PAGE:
Two more visitors at the Parliament buildings in Ottawa are claiming a security guard stopped them from entering a tour because they were wearing pro-oil and pro-gas shirts.
According to Chris Wollin, he and his fiance were wearing “I (LOVE) (CANADIAN) OIL AND GAS” shirts, when a security official told them that the shirts would prohibit them from entering the tour.
“The security officer mentioned that if we were to come back with our ‘I love Canadian oil and gas’ shirts on, that we wouldn’t be allowed to do the tour because you’re not allowed to wear any shirts that are too political,” Wollin told CTV News Calgary.
According to the Parliament of Canada’s website, “participating in any form of demonstration inside the buildings is prohibited, including wearing items or clothing with visible political messages.”
The pro-oil shirt was designed by a non-profit organization called Canada Action, which aims to promote the advancement of the oil and gas industry in Canada.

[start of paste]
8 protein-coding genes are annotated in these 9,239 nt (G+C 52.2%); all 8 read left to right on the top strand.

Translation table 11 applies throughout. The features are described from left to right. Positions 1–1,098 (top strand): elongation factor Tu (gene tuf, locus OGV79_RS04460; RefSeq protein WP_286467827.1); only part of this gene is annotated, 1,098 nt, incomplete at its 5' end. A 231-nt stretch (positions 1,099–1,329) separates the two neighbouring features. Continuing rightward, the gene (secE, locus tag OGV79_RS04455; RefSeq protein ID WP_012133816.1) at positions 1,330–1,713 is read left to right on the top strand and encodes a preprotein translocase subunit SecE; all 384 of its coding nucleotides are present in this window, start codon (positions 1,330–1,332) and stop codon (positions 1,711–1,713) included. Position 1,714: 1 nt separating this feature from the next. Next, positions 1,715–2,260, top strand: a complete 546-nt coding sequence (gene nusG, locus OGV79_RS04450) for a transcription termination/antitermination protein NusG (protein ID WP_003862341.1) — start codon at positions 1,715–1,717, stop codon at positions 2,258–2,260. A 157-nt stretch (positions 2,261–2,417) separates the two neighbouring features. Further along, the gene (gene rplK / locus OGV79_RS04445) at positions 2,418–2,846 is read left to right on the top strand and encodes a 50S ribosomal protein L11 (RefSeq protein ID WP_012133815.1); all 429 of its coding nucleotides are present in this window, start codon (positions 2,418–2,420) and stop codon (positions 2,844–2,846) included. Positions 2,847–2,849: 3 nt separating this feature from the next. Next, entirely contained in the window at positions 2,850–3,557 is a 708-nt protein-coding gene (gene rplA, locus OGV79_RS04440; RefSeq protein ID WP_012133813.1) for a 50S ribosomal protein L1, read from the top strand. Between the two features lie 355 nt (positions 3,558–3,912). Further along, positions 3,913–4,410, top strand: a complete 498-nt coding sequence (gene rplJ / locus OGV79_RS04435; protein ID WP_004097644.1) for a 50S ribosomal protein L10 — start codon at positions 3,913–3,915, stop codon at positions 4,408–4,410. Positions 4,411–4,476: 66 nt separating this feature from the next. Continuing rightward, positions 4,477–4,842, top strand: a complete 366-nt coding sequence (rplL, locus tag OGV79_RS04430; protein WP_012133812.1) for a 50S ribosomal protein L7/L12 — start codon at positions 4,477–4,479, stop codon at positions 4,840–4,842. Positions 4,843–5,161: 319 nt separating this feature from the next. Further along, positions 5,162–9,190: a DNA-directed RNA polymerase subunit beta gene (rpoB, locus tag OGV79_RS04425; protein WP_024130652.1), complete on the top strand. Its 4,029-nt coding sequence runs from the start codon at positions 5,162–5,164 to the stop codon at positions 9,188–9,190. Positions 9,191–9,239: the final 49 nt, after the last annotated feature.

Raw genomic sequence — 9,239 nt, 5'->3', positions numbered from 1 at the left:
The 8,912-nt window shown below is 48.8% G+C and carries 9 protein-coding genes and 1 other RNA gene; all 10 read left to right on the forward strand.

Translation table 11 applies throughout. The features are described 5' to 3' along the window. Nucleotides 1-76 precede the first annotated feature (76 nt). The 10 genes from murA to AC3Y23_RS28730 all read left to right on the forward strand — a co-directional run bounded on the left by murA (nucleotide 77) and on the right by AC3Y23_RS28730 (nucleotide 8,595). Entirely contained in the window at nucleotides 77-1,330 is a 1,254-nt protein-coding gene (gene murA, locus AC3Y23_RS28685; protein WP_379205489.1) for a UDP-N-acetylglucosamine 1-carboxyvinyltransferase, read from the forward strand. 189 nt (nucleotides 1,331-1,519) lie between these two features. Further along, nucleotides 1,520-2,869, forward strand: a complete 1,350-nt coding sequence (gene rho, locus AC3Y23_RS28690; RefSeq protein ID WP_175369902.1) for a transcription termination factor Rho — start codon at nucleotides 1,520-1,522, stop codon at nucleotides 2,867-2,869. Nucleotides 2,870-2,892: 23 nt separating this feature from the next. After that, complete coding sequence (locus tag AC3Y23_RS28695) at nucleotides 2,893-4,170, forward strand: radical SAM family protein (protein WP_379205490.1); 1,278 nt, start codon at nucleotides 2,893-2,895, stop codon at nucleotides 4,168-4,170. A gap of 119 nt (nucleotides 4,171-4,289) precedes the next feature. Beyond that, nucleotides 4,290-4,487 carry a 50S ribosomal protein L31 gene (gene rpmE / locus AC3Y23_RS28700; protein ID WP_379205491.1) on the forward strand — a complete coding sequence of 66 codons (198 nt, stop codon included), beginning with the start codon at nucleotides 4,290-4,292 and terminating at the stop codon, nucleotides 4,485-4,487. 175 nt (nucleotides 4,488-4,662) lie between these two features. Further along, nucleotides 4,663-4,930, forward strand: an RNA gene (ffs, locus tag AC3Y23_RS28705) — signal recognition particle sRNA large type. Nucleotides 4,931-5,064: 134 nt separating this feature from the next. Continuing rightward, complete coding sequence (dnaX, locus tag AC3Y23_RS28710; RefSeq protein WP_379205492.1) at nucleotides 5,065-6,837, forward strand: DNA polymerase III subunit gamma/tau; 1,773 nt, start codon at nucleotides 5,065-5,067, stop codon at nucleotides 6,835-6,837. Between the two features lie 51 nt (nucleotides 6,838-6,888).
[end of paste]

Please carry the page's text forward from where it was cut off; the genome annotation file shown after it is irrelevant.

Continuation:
This is the second time the shirt has made headlines for its appearance on Parliament Hill. Only last week William Lacy, CFO of Steelhead Petroleum Ltd., also from Calgary, visited with the same shirt on.
“The security guard looked at me and said: ‘Excuse me sir, I’m going to have to ask you to remove that shirt.’ And I looked and him and I said: ‘Excuse me?’ And he said: ‘Yes, you’re going to have to remove that shirt because some people may view that as being offensive,’” said Lacey of the incident.
A member from the Parliamentary Protective Service apologized for the incident.
“Personnel misinterpreted a message on the visitor’s article of clothing,” wrote Guillaume Vandal in a statement. “The staff involved will be receiving operational guidance and training with respect to visitors to the Hill.”
Wollin states that the shirt could be showing a double standard of sorts.
“I think if my shirt had have said, ‘I love the auto industry,’ or ‘I love the forestry industry’ or whatever, it wouldn’t have been an issue,” said Wollin.
“So I’m not sure why there’s any sort of prejudice towards the energy sector. I think we should all be proud of it.”